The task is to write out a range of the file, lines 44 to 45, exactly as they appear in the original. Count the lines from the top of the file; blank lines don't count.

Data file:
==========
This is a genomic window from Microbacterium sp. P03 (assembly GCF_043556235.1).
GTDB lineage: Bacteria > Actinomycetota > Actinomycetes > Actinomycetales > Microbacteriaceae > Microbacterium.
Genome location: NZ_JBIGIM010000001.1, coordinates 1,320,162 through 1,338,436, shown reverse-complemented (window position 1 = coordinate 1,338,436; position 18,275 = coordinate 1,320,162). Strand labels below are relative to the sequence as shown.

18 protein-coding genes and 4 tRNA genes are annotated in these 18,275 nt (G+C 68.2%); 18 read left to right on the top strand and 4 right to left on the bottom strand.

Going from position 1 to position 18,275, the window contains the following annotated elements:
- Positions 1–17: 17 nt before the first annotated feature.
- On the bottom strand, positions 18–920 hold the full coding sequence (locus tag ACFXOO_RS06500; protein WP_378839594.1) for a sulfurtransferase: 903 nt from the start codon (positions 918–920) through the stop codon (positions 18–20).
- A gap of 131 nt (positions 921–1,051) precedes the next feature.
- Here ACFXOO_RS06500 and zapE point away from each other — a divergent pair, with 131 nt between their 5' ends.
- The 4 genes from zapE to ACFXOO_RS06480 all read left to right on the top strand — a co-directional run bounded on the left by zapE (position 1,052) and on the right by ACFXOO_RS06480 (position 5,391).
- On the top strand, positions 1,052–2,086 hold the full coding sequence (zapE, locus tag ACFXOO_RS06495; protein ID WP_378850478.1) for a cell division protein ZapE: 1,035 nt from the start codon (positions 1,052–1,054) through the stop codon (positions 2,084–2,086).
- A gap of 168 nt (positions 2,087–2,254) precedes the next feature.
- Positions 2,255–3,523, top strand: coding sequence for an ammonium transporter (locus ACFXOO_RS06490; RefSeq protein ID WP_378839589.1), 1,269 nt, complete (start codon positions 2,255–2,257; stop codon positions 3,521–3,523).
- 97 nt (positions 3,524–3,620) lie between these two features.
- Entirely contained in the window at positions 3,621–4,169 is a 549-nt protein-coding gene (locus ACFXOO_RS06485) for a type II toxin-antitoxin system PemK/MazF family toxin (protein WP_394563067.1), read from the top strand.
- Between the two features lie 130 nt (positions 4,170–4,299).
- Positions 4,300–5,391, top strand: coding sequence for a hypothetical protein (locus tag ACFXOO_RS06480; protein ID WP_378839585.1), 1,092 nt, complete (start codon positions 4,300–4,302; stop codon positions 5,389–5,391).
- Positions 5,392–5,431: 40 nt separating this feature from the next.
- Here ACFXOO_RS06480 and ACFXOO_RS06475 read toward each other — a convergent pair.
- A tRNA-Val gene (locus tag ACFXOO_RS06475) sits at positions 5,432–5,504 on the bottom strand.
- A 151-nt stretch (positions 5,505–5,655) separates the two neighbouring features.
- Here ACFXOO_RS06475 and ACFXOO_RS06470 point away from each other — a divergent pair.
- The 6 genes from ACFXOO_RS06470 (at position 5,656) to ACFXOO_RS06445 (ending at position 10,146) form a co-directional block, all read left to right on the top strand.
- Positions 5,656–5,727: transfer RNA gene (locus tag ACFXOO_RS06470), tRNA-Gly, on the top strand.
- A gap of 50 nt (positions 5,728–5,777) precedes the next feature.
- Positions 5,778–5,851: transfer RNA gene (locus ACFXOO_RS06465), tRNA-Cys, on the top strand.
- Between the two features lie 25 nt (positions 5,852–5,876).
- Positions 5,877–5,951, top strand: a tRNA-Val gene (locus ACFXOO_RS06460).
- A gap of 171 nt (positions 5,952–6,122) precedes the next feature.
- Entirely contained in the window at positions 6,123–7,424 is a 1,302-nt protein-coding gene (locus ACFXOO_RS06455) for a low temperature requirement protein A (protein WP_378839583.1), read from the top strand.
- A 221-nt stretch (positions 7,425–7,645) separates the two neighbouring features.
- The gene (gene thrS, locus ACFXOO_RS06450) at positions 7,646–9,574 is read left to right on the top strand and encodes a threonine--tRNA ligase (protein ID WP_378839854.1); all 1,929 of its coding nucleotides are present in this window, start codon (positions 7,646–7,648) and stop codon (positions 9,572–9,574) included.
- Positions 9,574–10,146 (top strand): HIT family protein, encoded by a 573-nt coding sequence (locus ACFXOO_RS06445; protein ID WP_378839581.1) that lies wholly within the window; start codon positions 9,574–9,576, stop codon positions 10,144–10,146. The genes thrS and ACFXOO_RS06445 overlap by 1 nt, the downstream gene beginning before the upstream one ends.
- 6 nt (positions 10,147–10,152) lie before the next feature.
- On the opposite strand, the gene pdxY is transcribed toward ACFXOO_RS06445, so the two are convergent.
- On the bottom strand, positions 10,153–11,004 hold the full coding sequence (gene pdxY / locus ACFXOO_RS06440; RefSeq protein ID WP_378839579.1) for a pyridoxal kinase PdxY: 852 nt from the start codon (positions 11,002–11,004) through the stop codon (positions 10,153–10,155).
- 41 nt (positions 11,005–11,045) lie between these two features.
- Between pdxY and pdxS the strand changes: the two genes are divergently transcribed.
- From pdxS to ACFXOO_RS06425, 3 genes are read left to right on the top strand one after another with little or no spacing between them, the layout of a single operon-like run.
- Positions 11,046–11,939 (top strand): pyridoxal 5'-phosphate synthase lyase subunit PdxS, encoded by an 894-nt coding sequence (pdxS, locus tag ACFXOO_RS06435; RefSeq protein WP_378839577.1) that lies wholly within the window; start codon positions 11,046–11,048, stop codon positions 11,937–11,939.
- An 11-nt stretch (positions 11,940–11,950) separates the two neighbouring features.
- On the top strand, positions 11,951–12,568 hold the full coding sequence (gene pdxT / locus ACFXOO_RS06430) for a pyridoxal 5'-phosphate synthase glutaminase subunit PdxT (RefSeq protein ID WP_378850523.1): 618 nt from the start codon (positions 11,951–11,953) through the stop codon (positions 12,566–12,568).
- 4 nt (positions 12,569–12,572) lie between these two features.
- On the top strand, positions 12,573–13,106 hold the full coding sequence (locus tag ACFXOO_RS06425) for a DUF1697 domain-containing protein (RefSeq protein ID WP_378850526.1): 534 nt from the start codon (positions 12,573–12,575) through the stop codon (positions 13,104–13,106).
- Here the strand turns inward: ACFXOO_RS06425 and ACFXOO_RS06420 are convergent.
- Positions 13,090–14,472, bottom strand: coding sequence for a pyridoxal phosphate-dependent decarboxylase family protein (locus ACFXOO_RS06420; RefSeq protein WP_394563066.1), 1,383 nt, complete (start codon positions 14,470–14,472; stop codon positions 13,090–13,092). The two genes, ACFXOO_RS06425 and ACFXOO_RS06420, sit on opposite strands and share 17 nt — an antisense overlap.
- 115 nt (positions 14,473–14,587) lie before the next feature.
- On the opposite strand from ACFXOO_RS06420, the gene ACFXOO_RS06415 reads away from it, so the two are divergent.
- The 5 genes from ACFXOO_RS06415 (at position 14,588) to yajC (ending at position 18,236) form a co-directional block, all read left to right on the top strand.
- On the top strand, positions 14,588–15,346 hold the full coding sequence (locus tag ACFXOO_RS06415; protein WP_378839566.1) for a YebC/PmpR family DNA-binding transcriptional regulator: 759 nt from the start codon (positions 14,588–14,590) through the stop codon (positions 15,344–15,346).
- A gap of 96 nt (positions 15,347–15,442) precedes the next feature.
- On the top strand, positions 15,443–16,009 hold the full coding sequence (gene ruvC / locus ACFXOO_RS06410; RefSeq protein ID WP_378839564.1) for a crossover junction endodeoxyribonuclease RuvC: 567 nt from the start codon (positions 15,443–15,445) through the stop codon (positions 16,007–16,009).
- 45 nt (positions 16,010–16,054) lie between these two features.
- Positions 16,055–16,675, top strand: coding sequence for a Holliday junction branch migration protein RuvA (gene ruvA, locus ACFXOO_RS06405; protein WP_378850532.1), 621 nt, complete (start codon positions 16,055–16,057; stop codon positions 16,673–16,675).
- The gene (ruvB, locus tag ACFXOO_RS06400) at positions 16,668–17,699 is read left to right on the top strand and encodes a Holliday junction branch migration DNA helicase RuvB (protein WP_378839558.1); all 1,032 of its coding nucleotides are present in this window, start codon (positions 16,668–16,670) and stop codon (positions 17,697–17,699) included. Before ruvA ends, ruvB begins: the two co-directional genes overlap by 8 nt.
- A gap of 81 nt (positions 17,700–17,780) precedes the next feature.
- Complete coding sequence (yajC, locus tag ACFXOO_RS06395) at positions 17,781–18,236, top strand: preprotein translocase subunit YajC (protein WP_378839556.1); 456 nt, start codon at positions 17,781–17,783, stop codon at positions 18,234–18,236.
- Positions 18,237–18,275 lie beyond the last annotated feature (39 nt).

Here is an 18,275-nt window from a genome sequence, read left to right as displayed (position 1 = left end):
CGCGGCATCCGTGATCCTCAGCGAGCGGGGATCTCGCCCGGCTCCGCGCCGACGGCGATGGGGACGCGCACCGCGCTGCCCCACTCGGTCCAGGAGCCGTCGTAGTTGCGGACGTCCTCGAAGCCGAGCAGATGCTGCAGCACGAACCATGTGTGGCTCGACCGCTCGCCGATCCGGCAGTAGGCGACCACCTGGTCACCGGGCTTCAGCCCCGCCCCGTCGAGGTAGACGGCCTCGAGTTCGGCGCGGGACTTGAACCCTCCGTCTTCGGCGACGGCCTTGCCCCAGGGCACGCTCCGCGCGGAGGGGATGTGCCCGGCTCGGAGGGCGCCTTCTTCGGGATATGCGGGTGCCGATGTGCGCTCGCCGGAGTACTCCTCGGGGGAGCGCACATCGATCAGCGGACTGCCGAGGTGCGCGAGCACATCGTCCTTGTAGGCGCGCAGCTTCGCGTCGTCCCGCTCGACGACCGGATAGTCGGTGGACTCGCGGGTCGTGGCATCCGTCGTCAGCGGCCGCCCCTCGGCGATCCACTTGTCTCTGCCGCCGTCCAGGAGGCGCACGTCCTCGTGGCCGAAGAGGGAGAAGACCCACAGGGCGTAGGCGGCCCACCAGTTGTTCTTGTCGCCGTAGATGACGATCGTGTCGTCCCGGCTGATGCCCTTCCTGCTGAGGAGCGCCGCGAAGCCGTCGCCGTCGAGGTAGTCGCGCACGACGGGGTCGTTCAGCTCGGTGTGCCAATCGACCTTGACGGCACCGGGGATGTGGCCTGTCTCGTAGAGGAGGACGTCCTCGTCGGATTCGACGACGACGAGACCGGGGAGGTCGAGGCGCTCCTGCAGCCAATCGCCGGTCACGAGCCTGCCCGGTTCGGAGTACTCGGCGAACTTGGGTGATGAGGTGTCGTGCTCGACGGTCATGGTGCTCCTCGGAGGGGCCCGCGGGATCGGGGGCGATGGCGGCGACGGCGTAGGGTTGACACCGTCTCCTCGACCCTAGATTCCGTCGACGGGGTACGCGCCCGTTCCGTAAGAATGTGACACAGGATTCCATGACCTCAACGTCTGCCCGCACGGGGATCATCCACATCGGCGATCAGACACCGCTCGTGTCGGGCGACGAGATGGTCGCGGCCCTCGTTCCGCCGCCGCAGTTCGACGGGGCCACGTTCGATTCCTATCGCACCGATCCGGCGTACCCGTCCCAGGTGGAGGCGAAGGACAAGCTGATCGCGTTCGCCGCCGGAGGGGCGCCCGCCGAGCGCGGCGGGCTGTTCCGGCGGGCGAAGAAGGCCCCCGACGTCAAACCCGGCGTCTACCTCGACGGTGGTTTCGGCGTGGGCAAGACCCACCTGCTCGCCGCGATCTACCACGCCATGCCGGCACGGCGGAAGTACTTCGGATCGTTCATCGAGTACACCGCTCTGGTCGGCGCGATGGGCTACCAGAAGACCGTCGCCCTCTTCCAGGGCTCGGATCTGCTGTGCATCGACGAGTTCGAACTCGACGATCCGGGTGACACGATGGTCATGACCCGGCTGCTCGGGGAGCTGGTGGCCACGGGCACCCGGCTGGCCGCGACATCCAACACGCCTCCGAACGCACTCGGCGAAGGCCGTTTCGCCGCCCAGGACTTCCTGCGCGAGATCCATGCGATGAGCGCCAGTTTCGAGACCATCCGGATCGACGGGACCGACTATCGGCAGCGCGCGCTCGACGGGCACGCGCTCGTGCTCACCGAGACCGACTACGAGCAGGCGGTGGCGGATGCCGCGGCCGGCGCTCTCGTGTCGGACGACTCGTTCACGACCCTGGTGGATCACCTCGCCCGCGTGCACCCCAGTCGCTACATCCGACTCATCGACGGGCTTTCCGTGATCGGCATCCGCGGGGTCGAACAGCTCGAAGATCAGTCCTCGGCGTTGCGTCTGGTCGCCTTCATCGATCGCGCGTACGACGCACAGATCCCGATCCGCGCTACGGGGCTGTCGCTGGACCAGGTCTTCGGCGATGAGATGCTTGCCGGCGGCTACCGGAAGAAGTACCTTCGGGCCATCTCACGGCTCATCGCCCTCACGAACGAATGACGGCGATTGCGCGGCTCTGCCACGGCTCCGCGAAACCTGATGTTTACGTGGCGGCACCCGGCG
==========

- On the top strand, positions 12,573–13,106 hold the full coding sequence (locus tag ACFXOO_RS06425) for a DUF1697 domain-containing protein (RefSeq protein ID WP_378850526.1): 534 nt from the start codon (positions 12,573–12,575) through the stop codon (positions 13,104–13,106).
- Here the strand turns inward: ACFXOO_RS06425 and ACFXOO_RS06420 are convergent.